“Mr Khan is possibly one of the main reasons why this foreign serial is creating waves in Pakistan. He not only recommended the show and told PTV to air it but said it would help Pakistan understand the significance of Islamic civilisation. Ever since his remarks, the serial — which is being aired as Ertugrul Ghazi (warrior) in Urdu — has been breaking viewership records in Pakistan. Critics believe Mr Khan has backed the show because he relates to its promotion of Islamic values and it matches his goal of establishing Pakistan as an ideal Islamic society. Since he took over as prime minister, Mr Khan has been saying that "I want to create a Pakistan which is in line with the first Muslim society created by Prophet Muhammad in Medina." But it seems to be more than just a matter of personal interest.

“The series is based on the life of the 13th-century Muslim Oghuz Turk leader Ertugrul, whose son Osman Ghazi is considered to be the founder of the Ottoman Empire. It depicts the bravery of Muslim Oghuz Turks fighting the Mongol invaders, Christians, Byzantines and the Knights Templar in Anatolia. In Pakistan, some media outlets such as the Naya Daur website find that the drama "glorifies the Muslim value system and the Ottoman Empire".

“An article in popular local daily The Nation also believes that the drama "rightly glorifies Muslim heroes, Islamic history and ethics".Muslims have mostly been shown "through the gaze of negativity" in TV serials and films, hence this serial is a welcome change, analysts say. "Muslims craved for a powerful and positive depiction in the media globally. And Dirilis Ertugrul seems to have satiated that desperation to see a glorifying depiction of Muslims," says an article in English-language website The Global Village Space. Some, such as journalist Aamna Haider Isani — writing in The News daily — feel the show has served an "extremely important purpose of combating Islamophobia in the world".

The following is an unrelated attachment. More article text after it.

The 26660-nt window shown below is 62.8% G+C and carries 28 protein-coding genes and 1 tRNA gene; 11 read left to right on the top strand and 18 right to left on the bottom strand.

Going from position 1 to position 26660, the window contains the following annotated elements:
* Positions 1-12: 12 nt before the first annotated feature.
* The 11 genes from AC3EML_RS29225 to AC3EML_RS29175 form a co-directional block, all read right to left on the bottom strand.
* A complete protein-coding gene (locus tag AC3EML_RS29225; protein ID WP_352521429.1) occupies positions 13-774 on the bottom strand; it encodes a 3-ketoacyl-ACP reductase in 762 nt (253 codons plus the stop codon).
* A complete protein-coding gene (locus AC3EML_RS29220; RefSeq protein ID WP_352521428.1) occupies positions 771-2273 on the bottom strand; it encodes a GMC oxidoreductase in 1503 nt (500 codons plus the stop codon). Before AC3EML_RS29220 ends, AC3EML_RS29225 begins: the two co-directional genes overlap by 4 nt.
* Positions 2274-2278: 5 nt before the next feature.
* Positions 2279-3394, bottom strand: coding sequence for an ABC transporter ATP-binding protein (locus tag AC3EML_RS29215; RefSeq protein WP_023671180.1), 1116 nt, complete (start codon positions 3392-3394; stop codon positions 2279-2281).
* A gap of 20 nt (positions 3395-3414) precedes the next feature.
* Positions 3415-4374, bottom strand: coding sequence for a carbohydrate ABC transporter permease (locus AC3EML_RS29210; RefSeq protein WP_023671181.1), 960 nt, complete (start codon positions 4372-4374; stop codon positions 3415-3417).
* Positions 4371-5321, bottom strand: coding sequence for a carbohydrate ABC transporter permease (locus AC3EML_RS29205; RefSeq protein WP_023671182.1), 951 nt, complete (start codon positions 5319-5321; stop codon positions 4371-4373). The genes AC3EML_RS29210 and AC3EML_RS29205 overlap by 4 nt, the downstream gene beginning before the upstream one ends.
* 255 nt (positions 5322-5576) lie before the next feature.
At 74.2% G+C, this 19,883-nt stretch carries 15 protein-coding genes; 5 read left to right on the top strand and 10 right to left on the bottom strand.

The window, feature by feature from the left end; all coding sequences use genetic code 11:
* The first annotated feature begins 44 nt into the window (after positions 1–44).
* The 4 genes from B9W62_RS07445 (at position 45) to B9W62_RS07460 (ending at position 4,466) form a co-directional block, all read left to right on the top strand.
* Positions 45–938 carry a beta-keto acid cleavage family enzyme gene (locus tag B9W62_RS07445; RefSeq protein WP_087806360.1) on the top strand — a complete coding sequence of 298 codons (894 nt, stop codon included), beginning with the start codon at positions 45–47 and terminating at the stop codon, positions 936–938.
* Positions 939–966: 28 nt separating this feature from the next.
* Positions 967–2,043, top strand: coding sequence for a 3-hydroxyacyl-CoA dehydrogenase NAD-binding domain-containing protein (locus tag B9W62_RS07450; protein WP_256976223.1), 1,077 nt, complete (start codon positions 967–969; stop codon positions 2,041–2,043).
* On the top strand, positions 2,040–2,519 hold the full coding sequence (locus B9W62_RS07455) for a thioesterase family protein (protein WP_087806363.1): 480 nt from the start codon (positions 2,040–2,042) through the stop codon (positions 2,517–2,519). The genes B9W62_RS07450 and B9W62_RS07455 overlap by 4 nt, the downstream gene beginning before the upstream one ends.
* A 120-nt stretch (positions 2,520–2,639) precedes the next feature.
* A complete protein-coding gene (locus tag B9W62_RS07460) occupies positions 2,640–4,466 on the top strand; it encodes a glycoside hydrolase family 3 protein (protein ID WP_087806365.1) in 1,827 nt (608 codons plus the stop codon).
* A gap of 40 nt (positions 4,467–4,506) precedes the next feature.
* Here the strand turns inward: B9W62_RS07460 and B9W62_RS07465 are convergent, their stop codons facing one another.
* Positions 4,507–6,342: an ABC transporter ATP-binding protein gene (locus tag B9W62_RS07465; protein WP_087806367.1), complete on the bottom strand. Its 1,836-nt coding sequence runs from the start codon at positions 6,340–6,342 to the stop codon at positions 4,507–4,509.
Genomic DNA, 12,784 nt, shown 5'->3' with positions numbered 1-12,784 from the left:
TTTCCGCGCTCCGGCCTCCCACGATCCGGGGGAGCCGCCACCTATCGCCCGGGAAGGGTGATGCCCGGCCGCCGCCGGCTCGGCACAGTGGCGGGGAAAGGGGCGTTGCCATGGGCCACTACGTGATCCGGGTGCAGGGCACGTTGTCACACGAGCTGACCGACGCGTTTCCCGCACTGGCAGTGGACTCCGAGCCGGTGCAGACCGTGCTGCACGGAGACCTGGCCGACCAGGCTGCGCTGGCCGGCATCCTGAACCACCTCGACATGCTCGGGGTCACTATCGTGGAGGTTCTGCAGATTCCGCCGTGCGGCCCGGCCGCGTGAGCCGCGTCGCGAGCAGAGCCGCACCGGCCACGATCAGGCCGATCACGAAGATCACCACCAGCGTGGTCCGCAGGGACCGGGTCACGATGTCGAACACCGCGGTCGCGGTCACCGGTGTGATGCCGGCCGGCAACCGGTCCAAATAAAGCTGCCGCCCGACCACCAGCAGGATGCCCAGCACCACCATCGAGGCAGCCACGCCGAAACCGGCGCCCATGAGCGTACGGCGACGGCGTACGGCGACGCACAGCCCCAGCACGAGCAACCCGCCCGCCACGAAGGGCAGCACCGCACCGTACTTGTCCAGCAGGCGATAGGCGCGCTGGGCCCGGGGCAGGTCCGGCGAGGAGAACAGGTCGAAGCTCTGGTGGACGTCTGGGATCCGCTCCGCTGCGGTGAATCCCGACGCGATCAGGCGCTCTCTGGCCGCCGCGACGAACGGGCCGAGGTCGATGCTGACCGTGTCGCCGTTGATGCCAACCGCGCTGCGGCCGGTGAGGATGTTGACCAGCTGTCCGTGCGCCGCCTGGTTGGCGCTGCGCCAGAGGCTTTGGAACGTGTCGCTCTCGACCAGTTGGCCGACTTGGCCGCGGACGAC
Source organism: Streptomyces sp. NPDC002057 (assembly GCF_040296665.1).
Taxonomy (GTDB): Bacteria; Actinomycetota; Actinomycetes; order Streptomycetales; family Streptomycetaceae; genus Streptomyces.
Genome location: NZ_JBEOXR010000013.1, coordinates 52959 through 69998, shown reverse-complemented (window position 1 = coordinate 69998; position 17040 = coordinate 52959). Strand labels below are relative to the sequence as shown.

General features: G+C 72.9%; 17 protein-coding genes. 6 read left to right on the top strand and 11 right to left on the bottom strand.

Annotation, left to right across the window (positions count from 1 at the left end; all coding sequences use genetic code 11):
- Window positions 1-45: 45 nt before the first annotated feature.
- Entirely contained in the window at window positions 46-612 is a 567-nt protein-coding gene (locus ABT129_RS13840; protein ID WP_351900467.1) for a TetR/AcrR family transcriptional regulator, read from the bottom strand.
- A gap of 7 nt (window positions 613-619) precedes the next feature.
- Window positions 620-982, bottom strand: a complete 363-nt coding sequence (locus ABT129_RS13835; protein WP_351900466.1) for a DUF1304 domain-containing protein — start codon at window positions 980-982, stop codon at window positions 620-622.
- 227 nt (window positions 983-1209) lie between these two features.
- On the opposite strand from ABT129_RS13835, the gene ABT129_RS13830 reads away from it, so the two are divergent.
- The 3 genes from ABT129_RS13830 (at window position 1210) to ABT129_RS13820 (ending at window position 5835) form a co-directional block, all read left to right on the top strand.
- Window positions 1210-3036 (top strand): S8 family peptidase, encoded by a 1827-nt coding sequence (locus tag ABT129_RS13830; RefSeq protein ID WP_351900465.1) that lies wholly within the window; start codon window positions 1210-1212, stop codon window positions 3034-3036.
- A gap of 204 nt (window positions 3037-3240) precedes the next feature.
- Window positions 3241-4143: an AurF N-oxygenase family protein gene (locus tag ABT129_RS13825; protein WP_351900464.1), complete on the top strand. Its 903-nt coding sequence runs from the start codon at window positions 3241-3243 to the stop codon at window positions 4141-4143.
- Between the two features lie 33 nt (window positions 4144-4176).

“But critics such as activist Pervez Hoodbhoy disagree. "If it [Ertugrul] seeks to project Islam as a religion of peace and to counter Islamophobia, then the very opposite is achieved," he wrote in Dawn, citing the extensive violence and beheadings shown in the drama. And some, such as social activist-turned-politician Jibran Nasir say the show is creating an "identity crisis" among Pakistanis.

American-Financed , Urdu-Language “Sesame Street”

In October 2013, Associated Press reported: “Sesame Street is coming to Pakistan but not as generations of Americans know it. The TV show has a new cast of local characters led by a vivacious 6-year-old girl named Rani who loves cricket and traditional Pakistani music. Her sidekick, Munna, is a 5-year-old boy obsessed with numbers and banging away on Pakistani bongo drums, or tabla. The US is bankrolling the initiative with US$20 million, hoping it will improve education in a country where one-third of primary school-age children are not in class. Washington also hopes the program will increase tolerance at a time when the influence of radical views is growing. "One of the key goals of the show in Pakistan is to increase tolerance toward groups like women and ethnic minorities," said Larry Dolan, who was the head education officer for the US Agency for International Development in Pakistan until very recently. [Source: Associated Press, October 31, 2011]

The show, which started airing at the end of November 2011, “was jointly developed by Sesame Workshop, the creator of the American series, and Rafi Peer Theater Workshop, a group in the Pakistani city of Lahore that has been staging puppet shows for more than three decades. The US is worried that growing radicalization could one day destabilise the nuclear-armed country. Sesame Street has been in Pakistan before, televised in the early 1990s in English and later dubbed into national language Urdu.